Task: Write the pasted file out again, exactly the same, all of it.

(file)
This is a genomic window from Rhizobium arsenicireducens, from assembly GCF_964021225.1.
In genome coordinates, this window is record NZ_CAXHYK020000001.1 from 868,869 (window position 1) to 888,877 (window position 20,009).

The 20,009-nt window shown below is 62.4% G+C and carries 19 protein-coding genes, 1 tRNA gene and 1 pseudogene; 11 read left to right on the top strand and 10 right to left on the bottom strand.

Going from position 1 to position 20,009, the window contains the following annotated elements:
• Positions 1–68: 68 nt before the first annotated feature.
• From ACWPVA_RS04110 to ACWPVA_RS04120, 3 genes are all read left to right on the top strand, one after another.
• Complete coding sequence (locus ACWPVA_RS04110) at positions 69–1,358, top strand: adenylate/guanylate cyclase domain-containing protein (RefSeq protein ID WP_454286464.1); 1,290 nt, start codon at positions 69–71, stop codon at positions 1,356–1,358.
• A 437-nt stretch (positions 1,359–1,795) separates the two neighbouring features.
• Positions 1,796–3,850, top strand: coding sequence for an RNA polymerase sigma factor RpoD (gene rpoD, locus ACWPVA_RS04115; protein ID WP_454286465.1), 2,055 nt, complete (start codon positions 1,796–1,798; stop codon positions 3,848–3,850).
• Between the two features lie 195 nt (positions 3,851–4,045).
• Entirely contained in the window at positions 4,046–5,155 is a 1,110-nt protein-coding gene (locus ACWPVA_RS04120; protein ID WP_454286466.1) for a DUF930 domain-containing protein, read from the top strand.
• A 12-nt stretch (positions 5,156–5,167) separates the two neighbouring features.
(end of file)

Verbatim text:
This is a genomic window from Rhizobium arsenicireducens, from assembly GCF_964021225.1.
In genome coordinates, this window is record NZ_CAXHYK020000001.1 from 868,869 (window position 1) to 888,877 (window position 20,009).

The 20,009-nt window shown below is 62.4% G+C and carries 19 protein-coding genes, 1 tRNA gene and 1 pseudogene; 11 read left to right on the top strand and 10 right to left on the bottom strand.

Going from position 1 to position 20,009, the window contains the following annotated elements:
• Positions 1–68: 68 nt before the first annotated feature.
• From ACWPVA_RS04110 to ACWPVA_RS04120, 3 genes are all read left to right on the top strand, one after another.
• Complete coding sequence (locus ACWPVA_RS04110) at positions 69–1,358, top strand: adenylate/guanylate cyclase domain-containing protein (RefSeq protein ID WP_454286464.1); 1,290 nt, start codon at positions 69–71, stop codon at positions 1,356–1,358.
• A 437-nt stretch (positions 1,359–1,795) separates the two neighbouring features.
• Positions 1,796–3,850, top strand: coding sequence for an RNA polymerase sigma factor RpoD (gene rpoD, locus ACWPVA_RS04115; protein ID WP_454286465.1), 2,055 nt, complete (start codon positions 1,796–1,798; stop codon positions 3,848–3,850).
• Between the two features lie 195 nt (positions 3,851–4,045).
• Entirely contained in the window at positions 4,046–5,155 is a 1,110-nt protein-coding gene (locus ACWPVA_RS04120; protein ID WP_454286466.1) for a DUF930 domain-containing protein, read from the top strand.
• A 12-nt stretch (positions 5,156–5,167) separates the two neighbouring features.